In Time takes place in the future, not in some alternate reality or on a different planet, so it begs the question of who ever allowed this societal system to develop. People live -literally- on borrowed time after they turn 25, a clock implanted into their arm indicating their lifetime guarantee. They’re born like this because of engineering, but why? What purpose does this serve? Why would someone create this system without life-saving safeguards? Who would have voted for the politicians to allow this to happen?
It’s a litany of endless questions, none of which writer/director/producer Andrew Niccol cares to answer. In Time seems almost casual about its portrayed lifestyles as it bounces from one action scene to the next, slowing down only to clog the narrative, not clarify. This menagerie of mobsters, non-subtle jabs at the rich, Bonnie & Clyde styled bank robberies, and modern Robin Hood charity never places the viewer in the world.
Instead, the idea is to rush in, audiences jarred as Justin Timberlake celebrates his mother’s birthday, played by an equally young Olivia Wilde. One can only imagine the teenage angst of having a permanently 25-year old Wilde as your mother. The importance here is placed on action and chases, not to mention the narrative that never solidifies an endless potential of possible conspiracies.
In Time becomes a movie more about what it should have been than what it is. The idea is too limited in scope, the ebb and flow of the piece so weighted on the third act, everything else is distressingly boring. Hints of a possible deep connection to Timberlake’s father is dumped, only brought back for emotional convenience, the script finding it more important to insert additional time-based puns rather than logic.
Floundered too are the moral concerns, those ethical issues of treating life as a currency. They’re skirted, almost as if the studio found the subtext too debilitating, or Niccol didn’t create anything other than a surface level piece. Cosidering Niccol made the richly nuanced Gattaca, the cause seems more obvious. Time is no different than money, but merely changing the form of currency and not doing something with it doesn’t alter anything. Without the ethics, it’s all too easy to rewrite the film and replace most references to time as money, a total failure to hone in on the crux of the imaginative concept.
Think of it this way: What if In Time rewound itself? Center the story around the creation of the idea and the corruption involved as the super rich fight for what will be an easy ride to immortality, while convincing the lower classes they can possibly live forever. The creator of the technology realizes what he’s done and begins an underground resistance to reveal the truth. People still have money, but it becomes a realization of life’s importance for all, not just those that can afford it.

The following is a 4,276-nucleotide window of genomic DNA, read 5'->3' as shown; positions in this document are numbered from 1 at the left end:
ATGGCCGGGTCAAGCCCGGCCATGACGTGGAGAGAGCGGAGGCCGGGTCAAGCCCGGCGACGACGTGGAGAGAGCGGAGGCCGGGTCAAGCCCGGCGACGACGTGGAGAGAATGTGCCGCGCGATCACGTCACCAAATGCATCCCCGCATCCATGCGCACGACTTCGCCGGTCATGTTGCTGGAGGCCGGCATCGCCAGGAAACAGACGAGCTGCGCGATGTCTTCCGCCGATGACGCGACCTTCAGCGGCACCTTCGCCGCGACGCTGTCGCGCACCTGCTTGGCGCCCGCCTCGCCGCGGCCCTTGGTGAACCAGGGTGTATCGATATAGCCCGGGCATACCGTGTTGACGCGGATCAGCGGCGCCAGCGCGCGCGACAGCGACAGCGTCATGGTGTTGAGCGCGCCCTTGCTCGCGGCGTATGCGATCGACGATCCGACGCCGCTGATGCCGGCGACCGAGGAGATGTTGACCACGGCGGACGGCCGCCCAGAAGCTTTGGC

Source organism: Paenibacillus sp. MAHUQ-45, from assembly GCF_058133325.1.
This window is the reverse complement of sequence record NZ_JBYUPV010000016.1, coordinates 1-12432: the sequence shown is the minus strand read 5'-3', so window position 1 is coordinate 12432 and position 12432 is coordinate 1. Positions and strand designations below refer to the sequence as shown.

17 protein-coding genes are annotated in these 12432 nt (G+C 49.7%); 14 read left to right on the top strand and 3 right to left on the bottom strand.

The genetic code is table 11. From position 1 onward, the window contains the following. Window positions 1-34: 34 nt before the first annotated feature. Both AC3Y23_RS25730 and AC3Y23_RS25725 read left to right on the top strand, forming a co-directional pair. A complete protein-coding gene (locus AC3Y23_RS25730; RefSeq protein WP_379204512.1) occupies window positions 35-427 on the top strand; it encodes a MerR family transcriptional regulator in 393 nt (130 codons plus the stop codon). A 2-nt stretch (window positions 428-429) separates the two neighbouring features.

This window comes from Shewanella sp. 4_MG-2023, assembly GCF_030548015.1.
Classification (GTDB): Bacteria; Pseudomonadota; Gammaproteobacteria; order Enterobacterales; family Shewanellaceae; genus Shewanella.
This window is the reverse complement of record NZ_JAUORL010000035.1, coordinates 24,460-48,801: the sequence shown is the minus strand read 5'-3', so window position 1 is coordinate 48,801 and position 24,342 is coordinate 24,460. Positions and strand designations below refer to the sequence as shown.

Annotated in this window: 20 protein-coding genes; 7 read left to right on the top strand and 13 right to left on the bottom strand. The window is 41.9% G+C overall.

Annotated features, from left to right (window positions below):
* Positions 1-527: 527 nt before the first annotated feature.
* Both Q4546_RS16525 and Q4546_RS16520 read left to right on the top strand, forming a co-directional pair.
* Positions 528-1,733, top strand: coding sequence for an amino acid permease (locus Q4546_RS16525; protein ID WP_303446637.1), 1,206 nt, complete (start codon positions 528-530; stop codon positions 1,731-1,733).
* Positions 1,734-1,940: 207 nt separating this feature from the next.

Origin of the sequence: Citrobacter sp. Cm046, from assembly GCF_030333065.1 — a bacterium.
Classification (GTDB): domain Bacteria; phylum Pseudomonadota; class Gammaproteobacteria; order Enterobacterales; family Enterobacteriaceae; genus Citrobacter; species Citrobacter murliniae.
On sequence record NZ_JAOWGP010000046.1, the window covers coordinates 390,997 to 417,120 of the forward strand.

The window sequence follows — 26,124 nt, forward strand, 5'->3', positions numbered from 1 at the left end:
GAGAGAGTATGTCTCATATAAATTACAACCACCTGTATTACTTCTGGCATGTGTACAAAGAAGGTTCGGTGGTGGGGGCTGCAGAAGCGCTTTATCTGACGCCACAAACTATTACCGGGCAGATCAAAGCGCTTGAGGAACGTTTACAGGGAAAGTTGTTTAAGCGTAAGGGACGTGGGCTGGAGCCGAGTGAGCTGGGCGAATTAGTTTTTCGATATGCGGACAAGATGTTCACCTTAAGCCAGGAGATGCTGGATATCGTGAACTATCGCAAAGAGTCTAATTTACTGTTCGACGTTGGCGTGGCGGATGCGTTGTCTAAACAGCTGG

People should be fighting for their life, not looking at their arms and waiting for it to end.
This is a blistering digital production that turns a little shaky in the back half, but maintains composure for the strong finish. The qualities here veer towards extreme clarity and brilliant sharpness, the latter bringing forth extensive definition on the majority of close-ups. Without any grain structure taking away from this AVC encode, it’s free to resolve miniscule texture and brilliant environments. Art designers will appreciate their work being showcased so lavishly.
In Time’s palette is a toss up, the early stages portraying a pleasing reality with minor saturation. Moving into the upper class, warmth fills the image, knocking out natural flesh tones for something that burns the skin. When it’s over, the dramatic shift turns In Time pale, working away from those heated interiors for something that has cooled off and lost it’s appeal. It’s a fun representation of the narrative’s mood, and keeps things off-balance in a proper way.
Black levels will come in fierce, initiating a weighty sense of depth that gives the piece a firm sense of visual energy. Dimensionality, already aided by the level of intense detail, is completed as shadows wrap themselves around the frame with plenty of life left to give. They hold tight, even during a dramatically emotional nighttime run depicting a fight for more time.
None of the digital caveats are apparent either, fine lines strict and backgrounds clean. Banding is avoided, and medium shots are, in general, precise enough to gain a generous pass. This one stays in focus, photographic tricks kept to a bare minimum. By design, it’s meant to look razor sharp, and the encode doesn’t make the transition to Blu-ray (from a 2K source) any more difficult than it has to be.
In Time’s gunfire is memorable. Not in an Expendables kinds of way as machine gun is sprayed everywhere, but in that every shot matters. Every bullet pops from the barrel with vigorous bass, slamming not only the low end but the surrounds as the shot echoes.
Actually, echoes are sort of In Time’s thing. It cherishes open interiors, spreading the dialogue wide with a subtle but unmistakable atmosphere. That happens more than once too; it creates a soundfield-driven environment whenever it has a chance. From the interior of a factory that feels almost too brief for an audiophile to street level ambiance, In Time is mixed with care.
What’s left are the action scenes, typically a car chase with vehicles imaged into the stereos or panning around the back. Tires squeal based on visual positions and bullets, where needed, are precisely directional. There’s a grandiose moment as a car slams through the front of a bank, shattered glass sent everywhere and the initial burst is a subwoofer busting moment. Great design, if a little sparse based on the pacing.
Fox does not provide screeners on time, or not at all. As such, this is based on a DRM-riddled rental copy that barely allowed for any of those screen captures to be taken at this time. How wonderful.